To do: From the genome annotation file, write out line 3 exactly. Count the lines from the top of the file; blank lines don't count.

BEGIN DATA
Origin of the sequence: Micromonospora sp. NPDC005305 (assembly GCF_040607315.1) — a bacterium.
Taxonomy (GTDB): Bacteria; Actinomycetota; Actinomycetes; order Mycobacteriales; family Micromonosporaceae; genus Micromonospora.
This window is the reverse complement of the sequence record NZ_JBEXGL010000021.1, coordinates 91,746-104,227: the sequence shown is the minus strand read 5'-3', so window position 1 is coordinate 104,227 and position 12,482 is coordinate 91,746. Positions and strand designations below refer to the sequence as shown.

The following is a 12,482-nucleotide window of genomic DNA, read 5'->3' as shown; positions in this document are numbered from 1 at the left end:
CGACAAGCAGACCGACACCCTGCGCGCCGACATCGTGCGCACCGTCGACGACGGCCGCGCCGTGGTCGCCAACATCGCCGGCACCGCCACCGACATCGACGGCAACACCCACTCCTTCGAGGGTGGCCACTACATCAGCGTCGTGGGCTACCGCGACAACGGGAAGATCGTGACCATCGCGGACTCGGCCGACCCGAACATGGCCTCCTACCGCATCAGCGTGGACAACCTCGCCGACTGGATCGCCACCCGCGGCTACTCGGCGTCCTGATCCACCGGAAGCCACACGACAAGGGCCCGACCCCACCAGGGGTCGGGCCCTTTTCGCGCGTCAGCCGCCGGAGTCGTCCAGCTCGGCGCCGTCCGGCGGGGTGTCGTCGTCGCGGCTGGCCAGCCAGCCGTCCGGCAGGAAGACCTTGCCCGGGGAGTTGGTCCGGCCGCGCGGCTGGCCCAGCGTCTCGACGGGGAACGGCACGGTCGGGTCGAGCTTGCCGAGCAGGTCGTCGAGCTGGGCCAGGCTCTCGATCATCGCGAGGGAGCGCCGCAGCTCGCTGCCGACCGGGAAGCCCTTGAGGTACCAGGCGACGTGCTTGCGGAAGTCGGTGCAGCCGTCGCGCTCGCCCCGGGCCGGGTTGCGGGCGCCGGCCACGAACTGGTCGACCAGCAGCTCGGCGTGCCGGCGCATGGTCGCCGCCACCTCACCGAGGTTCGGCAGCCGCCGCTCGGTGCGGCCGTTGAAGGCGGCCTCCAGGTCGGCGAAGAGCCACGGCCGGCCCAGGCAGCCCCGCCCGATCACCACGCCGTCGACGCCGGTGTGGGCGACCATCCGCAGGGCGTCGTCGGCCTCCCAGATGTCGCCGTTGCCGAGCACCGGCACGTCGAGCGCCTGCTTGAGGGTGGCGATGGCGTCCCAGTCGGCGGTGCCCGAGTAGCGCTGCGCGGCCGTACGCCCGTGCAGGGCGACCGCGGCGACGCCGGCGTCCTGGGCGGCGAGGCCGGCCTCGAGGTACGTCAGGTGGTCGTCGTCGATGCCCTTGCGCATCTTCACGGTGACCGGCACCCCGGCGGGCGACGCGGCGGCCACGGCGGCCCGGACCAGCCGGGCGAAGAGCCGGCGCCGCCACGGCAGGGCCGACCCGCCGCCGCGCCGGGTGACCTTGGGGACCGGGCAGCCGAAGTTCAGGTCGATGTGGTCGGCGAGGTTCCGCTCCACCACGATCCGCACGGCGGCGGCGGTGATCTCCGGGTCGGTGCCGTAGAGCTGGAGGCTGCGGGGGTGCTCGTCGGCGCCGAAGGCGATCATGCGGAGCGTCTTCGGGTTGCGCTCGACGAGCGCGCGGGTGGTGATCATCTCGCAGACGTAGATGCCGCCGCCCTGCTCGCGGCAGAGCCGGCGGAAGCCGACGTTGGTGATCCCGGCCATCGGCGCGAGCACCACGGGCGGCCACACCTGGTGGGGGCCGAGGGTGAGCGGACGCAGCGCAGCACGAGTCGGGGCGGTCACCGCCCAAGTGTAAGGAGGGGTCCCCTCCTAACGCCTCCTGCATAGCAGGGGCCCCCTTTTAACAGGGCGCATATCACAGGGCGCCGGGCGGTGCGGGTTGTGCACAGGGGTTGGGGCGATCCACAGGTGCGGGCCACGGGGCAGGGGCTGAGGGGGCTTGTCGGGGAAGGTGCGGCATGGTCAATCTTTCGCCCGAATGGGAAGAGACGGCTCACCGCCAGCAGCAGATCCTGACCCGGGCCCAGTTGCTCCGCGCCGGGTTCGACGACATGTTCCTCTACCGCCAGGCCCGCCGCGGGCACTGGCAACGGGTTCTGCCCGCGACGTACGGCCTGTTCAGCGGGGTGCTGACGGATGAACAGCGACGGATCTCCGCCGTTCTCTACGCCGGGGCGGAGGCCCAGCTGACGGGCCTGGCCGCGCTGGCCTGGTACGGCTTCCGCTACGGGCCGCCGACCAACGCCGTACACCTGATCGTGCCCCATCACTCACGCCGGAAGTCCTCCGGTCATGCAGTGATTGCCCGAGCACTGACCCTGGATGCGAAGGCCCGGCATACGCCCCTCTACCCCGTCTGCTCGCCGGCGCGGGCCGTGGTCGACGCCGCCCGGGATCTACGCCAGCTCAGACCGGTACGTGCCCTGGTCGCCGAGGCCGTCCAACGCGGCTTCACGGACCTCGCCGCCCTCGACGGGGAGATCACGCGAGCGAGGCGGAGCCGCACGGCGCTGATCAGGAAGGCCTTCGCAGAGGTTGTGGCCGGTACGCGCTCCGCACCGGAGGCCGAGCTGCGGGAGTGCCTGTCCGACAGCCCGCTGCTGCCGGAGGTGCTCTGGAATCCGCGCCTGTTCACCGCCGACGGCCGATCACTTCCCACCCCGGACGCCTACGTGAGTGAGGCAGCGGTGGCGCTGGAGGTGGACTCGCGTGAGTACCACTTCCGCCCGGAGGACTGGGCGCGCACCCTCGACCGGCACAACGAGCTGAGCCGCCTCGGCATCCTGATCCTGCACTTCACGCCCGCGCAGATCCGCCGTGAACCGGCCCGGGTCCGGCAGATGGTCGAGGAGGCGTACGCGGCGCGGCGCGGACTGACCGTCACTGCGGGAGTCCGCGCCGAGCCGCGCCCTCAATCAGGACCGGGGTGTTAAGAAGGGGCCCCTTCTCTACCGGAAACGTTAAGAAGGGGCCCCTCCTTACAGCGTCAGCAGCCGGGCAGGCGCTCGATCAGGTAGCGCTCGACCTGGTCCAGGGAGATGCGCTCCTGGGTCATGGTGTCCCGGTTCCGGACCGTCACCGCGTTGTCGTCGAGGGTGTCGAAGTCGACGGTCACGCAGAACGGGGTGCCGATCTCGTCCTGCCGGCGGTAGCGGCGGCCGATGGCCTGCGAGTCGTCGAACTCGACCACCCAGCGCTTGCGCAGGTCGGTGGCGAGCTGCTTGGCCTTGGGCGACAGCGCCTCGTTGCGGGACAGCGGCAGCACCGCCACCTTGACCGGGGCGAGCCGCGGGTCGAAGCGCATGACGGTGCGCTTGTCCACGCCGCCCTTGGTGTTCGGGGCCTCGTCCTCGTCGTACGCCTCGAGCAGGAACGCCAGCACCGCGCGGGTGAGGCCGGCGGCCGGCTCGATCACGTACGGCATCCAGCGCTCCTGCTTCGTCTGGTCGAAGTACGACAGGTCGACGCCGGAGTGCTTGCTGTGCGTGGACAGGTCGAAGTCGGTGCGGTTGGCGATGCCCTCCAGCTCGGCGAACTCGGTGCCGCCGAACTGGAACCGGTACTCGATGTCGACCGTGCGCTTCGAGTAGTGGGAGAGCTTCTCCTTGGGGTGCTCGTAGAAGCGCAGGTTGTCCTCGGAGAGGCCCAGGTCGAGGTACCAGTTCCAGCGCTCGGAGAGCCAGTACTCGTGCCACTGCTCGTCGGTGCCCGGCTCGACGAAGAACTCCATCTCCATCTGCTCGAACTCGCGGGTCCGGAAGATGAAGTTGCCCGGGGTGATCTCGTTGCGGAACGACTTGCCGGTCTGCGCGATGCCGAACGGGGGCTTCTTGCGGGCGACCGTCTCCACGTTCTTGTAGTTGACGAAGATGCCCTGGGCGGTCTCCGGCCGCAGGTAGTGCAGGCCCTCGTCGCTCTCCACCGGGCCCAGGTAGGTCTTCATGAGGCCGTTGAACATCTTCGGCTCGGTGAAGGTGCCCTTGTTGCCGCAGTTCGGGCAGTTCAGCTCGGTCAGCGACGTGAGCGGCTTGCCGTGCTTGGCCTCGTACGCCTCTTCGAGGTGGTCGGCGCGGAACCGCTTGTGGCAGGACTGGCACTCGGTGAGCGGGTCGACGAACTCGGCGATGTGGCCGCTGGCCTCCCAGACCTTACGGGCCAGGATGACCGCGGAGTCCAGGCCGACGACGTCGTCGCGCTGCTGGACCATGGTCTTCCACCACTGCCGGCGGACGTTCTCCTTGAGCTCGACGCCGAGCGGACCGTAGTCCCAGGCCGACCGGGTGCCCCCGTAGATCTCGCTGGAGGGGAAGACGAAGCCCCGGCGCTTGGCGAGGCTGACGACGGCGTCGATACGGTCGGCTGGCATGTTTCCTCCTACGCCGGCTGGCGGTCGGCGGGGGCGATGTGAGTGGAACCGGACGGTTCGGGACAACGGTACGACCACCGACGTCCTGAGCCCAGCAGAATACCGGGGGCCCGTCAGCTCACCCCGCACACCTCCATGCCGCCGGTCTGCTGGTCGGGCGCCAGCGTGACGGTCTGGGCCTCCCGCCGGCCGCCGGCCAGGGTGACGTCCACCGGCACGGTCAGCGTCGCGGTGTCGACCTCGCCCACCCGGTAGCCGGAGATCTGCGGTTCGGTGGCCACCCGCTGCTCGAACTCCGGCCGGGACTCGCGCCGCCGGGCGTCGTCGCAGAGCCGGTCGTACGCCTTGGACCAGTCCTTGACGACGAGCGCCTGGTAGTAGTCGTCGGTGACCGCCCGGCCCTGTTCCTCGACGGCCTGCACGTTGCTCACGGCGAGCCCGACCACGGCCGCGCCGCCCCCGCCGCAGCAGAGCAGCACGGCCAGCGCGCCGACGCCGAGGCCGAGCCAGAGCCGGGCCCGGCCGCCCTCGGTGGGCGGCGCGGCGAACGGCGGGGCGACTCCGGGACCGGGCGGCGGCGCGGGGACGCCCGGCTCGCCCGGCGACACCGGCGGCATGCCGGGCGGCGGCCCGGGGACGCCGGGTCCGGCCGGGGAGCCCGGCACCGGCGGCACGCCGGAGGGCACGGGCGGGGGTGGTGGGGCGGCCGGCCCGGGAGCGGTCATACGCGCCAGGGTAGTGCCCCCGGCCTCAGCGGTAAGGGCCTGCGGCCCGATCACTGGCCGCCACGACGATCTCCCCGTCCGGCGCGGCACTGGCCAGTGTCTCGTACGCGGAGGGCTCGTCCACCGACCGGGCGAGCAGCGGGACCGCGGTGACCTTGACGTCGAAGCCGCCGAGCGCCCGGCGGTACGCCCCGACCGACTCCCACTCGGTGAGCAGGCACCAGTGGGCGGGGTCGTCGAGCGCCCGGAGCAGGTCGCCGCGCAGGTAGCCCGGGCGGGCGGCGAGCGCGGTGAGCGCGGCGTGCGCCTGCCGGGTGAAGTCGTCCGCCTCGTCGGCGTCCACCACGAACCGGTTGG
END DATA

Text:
This window is the reverse complement of the sequence record NZ_JBEXGL010000021.1, coordinates 91,746-104,227: the sequence shown is the minus strand read 5'-3', so window position 1 is coordinate 104,227 and position 12,482 is coordinate 91,746. Positions and strand designations below refer to the sequence as shown.